>> okay, well that's obviously a different topic. i read the news stories about bob woodward 's book. i guess i'd say two things. one is this is certainly not the first white house in which everybody has not gotten along perfectly but my impression is that the kind of debates that are being described here that occurred within the administration around the president's review of our policy in afghanistan last year and his ultimate decision to stick with it, to succeed, that they're over, and we've now got general david petraeus in charge. he's widely respected, and i think the team is functioning very effectively so i think a lot of the stories about afghanistan told in the book are really outdated, they're fascinating but they're outdated.

    >> one of the stories is the former head of national intelligence, dennis blair , admiral blair saying on the issue that you were discussing that with radicals, he's warning the president in one of his briefings that radicals with european passports, trained in pakistan to attack the homeland and rahm emanuel chastises him "you're trying to put this on us so it's not your fault." is there some sense between the political side of the white house and the intelligence side that the intelligence guys were trying to cover their rear ends?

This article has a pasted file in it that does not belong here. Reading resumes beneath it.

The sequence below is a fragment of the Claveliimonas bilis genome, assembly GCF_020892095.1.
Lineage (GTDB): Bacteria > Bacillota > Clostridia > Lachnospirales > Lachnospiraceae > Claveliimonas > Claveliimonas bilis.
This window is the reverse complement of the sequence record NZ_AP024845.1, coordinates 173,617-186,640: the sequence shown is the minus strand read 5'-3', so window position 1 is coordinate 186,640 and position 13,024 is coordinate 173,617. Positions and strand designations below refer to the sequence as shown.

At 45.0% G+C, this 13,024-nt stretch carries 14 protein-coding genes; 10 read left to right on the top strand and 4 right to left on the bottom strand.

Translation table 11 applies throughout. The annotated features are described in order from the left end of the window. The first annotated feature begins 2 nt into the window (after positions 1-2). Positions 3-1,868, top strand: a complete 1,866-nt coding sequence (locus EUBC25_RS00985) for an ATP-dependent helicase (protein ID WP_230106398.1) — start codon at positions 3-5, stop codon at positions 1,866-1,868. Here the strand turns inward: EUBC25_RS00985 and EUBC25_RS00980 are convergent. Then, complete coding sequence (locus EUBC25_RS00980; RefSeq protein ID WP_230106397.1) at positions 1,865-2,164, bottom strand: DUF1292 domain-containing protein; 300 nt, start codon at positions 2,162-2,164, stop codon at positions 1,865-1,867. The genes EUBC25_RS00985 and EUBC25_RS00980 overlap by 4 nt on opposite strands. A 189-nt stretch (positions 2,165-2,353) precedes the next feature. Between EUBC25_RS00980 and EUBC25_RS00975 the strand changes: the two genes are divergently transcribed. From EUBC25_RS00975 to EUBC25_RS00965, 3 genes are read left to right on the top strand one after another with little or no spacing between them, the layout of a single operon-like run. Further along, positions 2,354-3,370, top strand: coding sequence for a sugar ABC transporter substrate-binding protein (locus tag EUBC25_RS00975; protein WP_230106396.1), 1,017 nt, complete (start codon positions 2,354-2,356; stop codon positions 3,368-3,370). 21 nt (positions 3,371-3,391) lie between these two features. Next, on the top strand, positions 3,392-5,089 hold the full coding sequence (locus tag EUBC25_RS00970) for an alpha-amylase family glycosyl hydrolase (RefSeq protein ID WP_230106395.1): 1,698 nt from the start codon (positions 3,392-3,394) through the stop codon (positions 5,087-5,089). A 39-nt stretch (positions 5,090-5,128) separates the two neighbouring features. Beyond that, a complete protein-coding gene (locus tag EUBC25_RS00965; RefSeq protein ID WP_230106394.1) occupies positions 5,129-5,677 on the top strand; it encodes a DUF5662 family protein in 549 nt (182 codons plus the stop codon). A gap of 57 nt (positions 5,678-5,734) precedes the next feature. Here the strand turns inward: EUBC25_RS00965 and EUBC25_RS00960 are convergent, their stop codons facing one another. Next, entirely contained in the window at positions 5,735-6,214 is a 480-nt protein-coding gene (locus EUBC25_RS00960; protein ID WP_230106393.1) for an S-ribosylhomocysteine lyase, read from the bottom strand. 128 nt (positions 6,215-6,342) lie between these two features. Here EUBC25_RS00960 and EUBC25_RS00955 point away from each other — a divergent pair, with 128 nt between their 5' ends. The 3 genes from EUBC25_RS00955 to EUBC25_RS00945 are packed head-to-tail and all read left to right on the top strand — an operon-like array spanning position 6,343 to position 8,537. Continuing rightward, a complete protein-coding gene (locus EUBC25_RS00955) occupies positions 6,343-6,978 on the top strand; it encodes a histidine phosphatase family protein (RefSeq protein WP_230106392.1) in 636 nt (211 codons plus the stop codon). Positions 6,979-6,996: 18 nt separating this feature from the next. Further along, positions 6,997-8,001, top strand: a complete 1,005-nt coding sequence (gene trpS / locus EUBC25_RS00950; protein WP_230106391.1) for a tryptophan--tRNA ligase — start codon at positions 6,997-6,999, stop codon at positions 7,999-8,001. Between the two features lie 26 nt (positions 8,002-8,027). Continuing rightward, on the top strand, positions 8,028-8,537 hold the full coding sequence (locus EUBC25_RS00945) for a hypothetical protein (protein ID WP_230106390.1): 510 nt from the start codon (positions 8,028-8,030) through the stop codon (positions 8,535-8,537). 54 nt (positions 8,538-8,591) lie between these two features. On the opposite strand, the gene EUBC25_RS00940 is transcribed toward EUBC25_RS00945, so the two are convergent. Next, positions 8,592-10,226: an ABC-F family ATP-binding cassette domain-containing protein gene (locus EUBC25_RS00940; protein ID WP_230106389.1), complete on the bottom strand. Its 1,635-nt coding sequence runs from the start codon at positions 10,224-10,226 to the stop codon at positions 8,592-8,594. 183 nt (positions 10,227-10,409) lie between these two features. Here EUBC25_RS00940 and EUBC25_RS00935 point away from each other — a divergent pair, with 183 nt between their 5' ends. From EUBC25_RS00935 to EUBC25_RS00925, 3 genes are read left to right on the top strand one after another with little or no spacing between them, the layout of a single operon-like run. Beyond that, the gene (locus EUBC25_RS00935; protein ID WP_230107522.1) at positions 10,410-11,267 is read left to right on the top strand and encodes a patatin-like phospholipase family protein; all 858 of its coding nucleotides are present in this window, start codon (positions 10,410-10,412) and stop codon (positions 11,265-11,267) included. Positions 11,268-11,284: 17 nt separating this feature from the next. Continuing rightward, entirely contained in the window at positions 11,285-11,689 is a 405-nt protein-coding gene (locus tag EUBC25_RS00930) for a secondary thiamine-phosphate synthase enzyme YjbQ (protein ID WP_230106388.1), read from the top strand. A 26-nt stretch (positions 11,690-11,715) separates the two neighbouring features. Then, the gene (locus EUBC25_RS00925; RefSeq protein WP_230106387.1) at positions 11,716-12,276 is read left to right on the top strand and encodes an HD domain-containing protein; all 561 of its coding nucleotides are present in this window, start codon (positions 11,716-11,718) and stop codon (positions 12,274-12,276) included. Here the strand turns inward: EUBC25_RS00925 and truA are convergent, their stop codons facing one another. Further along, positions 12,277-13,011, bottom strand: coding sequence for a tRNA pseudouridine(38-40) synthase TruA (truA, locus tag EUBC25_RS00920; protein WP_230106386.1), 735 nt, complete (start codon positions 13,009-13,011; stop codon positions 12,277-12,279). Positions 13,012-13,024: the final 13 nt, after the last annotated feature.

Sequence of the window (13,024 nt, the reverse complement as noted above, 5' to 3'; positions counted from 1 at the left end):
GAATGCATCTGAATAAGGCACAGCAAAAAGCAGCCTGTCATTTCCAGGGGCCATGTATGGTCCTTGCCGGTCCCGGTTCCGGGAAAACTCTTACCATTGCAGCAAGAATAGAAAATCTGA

>> well, of course i don't know about the truthfulness of that exchange, but you know i have respect for both of those individuals. i thought admiral blair was a straight talker and did a good job and rahm emanuel is a friend of mine for a long time and a good person, but look the reality is they are coming at us from abroad, and from right here in the u.s., affected by the internet, which radicalizes them. so we've got to have our defenses up, and ultimately, of course, the president has to, and i'm confident this president does rely on the professionals, the people in the top national security positions, secretary gates, secretary clinton, people like the direct yore of national intelligence, to make the policy decisions he makes in our national interests .